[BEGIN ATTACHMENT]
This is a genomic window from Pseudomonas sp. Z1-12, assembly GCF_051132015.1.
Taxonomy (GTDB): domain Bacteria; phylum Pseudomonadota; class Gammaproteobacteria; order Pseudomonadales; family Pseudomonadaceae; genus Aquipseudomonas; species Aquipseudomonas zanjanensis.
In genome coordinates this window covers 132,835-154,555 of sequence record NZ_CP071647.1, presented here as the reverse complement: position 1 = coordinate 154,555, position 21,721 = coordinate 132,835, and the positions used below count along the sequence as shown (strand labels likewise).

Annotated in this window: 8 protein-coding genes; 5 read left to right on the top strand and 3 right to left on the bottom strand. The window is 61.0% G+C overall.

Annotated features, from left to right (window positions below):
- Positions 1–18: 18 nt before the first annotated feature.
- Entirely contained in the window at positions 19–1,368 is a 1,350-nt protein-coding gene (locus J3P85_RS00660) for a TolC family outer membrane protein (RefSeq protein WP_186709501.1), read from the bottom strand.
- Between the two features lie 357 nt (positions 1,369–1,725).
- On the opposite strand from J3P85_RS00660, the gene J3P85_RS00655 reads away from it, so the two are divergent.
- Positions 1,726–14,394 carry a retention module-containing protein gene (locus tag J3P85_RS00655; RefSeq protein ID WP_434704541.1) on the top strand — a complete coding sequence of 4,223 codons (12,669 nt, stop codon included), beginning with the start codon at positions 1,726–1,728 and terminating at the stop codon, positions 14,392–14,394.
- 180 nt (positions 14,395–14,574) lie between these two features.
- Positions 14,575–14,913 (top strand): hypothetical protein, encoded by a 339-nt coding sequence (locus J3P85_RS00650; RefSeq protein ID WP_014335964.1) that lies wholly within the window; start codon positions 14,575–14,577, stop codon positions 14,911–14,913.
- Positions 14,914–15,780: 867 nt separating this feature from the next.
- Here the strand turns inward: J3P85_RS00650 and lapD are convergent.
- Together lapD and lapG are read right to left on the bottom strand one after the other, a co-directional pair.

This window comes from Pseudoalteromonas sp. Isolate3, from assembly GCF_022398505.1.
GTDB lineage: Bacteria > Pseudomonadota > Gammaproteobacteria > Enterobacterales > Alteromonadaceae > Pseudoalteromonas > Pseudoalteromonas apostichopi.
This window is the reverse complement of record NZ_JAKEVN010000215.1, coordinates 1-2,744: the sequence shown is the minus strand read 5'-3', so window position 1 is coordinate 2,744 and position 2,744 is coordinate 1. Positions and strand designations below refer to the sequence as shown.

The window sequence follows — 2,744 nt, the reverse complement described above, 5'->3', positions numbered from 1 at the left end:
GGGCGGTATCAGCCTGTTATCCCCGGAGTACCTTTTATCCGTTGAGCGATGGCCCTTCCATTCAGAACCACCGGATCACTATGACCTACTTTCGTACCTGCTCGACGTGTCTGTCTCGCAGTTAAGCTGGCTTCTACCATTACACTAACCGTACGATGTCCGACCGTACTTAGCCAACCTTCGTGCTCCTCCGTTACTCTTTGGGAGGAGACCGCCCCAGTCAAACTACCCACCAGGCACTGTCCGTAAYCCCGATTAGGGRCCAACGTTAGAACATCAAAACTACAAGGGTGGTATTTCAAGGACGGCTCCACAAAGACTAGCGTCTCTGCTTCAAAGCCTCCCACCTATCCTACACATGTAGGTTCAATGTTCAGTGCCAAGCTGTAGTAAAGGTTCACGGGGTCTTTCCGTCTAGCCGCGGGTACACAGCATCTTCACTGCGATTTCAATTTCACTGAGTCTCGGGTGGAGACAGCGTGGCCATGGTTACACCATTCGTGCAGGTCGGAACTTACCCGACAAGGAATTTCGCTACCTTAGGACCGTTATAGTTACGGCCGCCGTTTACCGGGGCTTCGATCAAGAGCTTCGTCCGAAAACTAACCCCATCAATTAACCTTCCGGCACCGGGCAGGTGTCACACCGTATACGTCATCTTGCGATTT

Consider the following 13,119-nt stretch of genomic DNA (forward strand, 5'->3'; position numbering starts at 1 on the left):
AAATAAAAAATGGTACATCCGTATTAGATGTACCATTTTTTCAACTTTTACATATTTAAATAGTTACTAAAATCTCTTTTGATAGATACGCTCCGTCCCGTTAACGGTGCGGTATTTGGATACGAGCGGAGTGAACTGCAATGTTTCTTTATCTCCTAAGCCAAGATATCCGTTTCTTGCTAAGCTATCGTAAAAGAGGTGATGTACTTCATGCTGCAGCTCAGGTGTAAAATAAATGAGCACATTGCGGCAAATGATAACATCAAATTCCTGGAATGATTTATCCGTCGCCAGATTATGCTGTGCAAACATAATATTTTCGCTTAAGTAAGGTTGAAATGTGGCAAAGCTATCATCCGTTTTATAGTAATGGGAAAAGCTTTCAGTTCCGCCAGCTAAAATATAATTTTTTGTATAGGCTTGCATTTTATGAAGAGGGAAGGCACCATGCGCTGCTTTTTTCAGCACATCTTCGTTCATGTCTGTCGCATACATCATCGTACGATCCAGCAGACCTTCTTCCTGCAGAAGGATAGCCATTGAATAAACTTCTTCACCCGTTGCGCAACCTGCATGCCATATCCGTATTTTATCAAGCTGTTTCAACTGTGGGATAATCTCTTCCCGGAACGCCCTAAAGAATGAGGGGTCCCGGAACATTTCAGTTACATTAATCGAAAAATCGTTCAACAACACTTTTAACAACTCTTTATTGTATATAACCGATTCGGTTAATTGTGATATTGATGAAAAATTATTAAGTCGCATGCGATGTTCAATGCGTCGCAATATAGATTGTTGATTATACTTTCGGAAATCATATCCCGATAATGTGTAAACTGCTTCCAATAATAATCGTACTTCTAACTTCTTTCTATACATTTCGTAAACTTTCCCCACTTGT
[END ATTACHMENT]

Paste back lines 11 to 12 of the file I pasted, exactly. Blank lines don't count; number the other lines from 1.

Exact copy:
- 180 nt (positions 14,395–14,574) lie between these two features.
- Positions 14,575–14,913 (top strand): hypothetical protein, encoded by a 339-nt coding sequence (locus J3P85_RS00650; RefSeq protein ID WP_014335964.1) that lies wholly within the window; start codon positions 14,575–14,577, stop codon positions 14,911–14,913.